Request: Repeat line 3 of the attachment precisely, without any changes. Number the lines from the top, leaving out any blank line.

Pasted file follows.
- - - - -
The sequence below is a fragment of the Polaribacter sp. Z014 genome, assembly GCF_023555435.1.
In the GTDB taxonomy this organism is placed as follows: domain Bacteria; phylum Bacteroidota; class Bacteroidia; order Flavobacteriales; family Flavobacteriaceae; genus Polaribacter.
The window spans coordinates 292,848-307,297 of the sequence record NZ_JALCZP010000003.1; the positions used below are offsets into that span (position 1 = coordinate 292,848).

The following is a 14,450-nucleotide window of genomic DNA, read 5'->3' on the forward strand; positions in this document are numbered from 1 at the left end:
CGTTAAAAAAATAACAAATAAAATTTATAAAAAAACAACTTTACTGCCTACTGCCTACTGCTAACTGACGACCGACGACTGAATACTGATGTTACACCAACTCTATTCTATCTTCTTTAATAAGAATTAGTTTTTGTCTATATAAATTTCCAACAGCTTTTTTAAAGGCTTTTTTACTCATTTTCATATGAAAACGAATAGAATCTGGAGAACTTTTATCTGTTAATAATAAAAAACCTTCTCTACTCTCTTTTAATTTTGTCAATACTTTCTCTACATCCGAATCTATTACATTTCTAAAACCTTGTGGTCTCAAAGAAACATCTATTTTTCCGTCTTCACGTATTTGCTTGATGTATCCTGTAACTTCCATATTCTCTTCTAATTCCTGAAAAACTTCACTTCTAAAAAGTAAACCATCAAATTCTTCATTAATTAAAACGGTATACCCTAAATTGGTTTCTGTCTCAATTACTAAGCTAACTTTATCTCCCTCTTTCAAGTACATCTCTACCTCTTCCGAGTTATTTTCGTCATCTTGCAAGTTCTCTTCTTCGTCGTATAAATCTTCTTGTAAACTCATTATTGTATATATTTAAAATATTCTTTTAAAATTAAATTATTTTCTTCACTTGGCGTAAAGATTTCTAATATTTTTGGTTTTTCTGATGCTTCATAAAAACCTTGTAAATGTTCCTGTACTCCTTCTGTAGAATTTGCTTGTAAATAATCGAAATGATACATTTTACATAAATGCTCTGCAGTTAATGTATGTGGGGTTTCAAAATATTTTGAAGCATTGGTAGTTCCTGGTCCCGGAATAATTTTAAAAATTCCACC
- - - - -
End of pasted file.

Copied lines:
The window spans coordinates 292,848-307,297 of the sequence record NZ_JALCZP010000003.1; the positions used below are offsets into that span (position 1 = coordinate 292,848).